Demetrious Johnson moves up to No. 3 in's pound-for-pound MMA rankings for September.

By Jeff Wagenheim
September 11, 2015

Fighter rankings are not popularity contests. Fighter rankings have nothing to do with establishing a brand. Fighter rankings don’t factor in which contenders will make the most money for the UFC, its sponsors, and its broadcast partners.

Fighter rankings hold their hands over their ears whenever they’re in the vicinity of trash talk. They don’t listen to excuses, either, so don’t bother complaining about the referee or the judges or the cornerman who ate your homework.

Just go out there and perform. Be better than everyone else, and you’ll rise to the top of the heap. That’s the way it should be.

That’s good for Demetrious Johnson.

The UFC flyweight champion is one of the finest fighters in mixed martial arts, and one of the true gentlemen of the game, but that’s not enough to win him favor with the fans. His most recent title defense was at last weekend’s UFC 191 in Las Vegas, and the MGM Grand Garden Arena started emptying out while his fight with John Dodson still was playing out. And even while the champ was putting on a masterfully dominant performance, many of the fans who remained in their seats did so, apparently, so they could boo.

Now, paying customers have a right to respond to the product however they wish, within the bounds of decorum. But what does it say about a sport’s fanbase when a sublime competitor in the prime of his career is thrashing everyone the matchmakers stand in front of him, each time putting on display arguably the most potent combination of athleticism and technical chops in the sport … and is being booed?

Never mind what it says about the fans. That’s a rant for a different time. This is a time to celebrate the man known as “Mighty Mouse,” who on the strength of this latest win has moved up one spot to No. 3 in the pound-for-pound rankings.

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No disrespect intended to Chris Weidman, the leapfrogged middleweight champ, but Johnson’s dominance is impossible to minimize. He now owns two victories over the No. 2 flyweight in the world, Joseph Benavidez, and two victories over No. 3 Dodson. He’s defended his title seven times, which is to say he’s closing in on Anderson Silva’s record of 10 consecutive UFC title defenses.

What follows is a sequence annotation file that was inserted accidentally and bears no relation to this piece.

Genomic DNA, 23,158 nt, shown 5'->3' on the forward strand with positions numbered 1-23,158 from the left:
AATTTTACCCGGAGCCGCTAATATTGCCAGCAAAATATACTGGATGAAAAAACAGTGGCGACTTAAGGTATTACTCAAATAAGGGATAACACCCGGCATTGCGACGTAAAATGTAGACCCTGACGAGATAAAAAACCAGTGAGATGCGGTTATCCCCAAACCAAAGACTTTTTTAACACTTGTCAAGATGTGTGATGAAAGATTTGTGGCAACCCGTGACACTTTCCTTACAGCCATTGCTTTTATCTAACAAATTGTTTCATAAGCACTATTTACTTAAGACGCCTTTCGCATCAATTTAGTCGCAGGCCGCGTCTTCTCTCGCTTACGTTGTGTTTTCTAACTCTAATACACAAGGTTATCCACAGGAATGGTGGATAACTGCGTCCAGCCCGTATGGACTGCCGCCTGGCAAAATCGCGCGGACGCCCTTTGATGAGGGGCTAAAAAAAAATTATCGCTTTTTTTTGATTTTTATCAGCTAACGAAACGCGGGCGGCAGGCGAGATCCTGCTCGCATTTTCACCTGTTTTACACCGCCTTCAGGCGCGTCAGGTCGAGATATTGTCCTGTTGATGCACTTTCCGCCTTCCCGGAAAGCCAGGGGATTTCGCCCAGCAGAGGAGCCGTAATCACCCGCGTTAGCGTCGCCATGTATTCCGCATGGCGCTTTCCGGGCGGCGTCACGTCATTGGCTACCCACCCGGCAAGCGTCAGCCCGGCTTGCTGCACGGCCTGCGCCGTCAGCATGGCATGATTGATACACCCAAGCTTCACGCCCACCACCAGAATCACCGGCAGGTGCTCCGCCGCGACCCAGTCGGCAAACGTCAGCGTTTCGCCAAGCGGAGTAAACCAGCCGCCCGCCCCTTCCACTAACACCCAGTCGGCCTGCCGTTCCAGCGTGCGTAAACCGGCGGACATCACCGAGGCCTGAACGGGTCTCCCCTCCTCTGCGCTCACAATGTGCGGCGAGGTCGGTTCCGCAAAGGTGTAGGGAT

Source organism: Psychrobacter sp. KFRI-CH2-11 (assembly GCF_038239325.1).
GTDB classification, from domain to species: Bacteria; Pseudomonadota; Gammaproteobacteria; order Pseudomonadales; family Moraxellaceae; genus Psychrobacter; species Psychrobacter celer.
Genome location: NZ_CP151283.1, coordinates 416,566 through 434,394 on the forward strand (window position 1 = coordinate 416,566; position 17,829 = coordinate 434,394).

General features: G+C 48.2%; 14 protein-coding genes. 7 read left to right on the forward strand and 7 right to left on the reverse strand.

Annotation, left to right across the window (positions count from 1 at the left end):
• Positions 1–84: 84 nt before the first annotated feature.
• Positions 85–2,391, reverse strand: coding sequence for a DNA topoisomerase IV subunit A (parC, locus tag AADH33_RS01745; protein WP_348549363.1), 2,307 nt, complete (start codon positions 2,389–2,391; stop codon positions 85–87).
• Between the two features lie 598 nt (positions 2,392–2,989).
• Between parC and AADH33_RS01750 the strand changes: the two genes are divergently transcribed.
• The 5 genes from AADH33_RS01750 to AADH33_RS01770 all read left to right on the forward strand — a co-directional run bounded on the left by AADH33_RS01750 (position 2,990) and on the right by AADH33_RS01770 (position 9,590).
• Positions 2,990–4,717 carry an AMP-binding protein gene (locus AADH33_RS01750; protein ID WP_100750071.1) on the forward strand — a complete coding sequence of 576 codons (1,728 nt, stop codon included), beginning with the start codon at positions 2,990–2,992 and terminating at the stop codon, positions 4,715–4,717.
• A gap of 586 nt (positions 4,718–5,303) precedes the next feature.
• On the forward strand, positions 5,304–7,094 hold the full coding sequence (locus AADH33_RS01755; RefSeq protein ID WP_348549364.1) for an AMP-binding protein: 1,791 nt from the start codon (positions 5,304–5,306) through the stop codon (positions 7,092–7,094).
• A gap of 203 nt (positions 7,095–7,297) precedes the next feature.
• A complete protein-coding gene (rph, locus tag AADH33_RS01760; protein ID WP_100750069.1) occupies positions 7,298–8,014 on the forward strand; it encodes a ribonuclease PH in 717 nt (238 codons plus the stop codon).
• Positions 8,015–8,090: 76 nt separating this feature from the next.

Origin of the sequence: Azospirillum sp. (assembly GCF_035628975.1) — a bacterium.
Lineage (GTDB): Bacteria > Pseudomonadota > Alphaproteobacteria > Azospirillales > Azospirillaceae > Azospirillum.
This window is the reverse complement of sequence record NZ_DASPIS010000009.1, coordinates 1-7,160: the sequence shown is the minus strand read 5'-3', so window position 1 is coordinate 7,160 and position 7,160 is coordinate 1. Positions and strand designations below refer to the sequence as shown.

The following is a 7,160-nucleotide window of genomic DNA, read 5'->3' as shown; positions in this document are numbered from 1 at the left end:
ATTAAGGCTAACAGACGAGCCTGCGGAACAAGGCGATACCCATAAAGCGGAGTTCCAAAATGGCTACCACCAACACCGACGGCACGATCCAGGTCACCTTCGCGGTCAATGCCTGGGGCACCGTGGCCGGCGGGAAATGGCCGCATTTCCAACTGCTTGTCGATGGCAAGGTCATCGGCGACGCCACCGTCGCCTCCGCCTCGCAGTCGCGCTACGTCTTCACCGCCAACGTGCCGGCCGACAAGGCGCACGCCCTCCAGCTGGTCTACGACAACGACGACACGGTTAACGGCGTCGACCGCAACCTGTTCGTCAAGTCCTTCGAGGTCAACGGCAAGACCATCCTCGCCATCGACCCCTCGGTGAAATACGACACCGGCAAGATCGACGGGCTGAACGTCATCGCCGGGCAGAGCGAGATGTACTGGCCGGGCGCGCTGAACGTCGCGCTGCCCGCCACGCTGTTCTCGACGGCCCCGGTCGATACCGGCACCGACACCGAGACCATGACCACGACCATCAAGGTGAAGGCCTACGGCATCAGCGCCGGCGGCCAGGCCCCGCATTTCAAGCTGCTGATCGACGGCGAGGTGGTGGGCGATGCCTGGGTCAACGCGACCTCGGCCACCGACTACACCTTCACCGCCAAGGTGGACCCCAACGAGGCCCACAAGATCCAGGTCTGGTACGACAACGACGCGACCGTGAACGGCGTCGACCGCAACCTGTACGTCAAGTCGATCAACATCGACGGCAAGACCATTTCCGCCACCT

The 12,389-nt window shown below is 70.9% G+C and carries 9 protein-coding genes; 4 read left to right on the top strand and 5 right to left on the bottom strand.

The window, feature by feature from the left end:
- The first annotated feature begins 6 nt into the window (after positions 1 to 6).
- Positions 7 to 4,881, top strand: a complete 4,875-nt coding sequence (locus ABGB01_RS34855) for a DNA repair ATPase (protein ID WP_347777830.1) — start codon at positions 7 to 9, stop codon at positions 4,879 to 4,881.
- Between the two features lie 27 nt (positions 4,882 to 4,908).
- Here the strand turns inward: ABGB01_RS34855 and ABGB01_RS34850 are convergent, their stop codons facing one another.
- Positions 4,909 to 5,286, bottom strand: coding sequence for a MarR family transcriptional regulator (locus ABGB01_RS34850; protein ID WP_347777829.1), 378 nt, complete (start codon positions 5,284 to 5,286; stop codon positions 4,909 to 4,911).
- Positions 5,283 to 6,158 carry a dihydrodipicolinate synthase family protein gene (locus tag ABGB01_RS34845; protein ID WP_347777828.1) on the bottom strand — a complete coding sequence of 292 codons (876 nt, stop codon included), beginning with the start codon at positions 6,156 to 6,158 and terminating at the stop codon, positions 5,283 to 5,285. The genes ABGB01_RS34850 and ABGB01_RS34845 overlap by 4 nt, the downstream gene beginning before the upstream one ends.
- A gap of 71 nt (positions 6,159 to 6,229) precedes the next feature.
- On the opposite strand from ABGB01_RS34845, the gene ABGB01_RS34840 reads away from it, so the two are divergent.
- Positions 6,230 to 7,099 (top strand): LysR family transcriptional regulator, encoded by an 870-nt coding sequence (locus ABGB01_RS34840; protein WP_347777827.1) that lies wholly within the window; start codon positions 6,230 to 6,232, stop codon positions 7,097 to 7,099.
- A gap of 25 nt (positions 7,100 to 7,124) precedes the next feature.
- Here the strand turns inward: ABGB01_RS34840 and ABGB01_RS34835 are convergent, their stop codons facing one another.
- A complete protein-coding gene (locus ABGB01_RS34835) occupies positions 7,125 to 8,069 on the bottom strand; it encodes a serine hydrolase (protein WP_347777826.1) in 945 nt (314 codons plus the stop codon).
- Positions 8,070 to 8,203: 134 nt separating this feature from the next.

So what if there were boos and early departures at UFC 191? So what if the event’s announced gate of $1.3 million was the lowest in 11 years for a UFC PPV in Vegas? So what? Johnson is a fighter to watch.

On to the rankings …

1. Fabricio Werdum (20-5-1)
2. Cain Velasquez (13-2)
3. Junior dos Santos (17-3)
4. Stipe Miocic (13-2)
5. Andrei Arlovski (25-10, 1 NC)
6. Travis Browne (17-3-1)
7. Ben Rothwell (35-9)
8. Mark Hunt (10-10-1)
9. Alistair Overeem (39-14)
10. Josh Barnett (33-7)

Barnett, who took over the No. 10 spot from Frank Mir in the wake of Mir’s lackluster loss against Arlovski last month, finally will return to the octagon Sept. 27 after an absence of a year and nine months. He faces Roy Nelson, who’s lost four of his last five.

Light heavyweight
1. Daniel Cormier (16-1)
2. Anthony Johnson (20-5)
3. Alexander Gustafsson (16-3)
4. Ryan Bader (19-4)
5. Phil Davis (13-3, 1 NC)
6. Glover Teixeira (23-4)
7. Rashad Evans (19-3)
8. Liam McGeary (10-0)
9. Ovince Saint Preux (18-7)
10. Emanuel Newton (25-8-1)

After battling injuries since last 2013, Evans returns Oct. 3 against Bader. (A scheduled fight makes him once again eligible for this list, and his inclusion pushes out Jimi Manuwa.) Will the winner get a title shot? Probably, as long as Jon Jones doesn’t return.

1. Chris Weidman (13-0)
2. Luke Rockhold (14-2)
3. Ronaldo Souza (22-3, 1 NC)
4. Yoel Romero (10-1)
5. Vitor Belfort (24-11)
6. Lyoto Machida (22-7)
7. Tim Kennedy (18-5)
8. Michael Bisping (26-7)
9. Gegard Mousasi (37-5-2)
10. Thales Leites (25-5)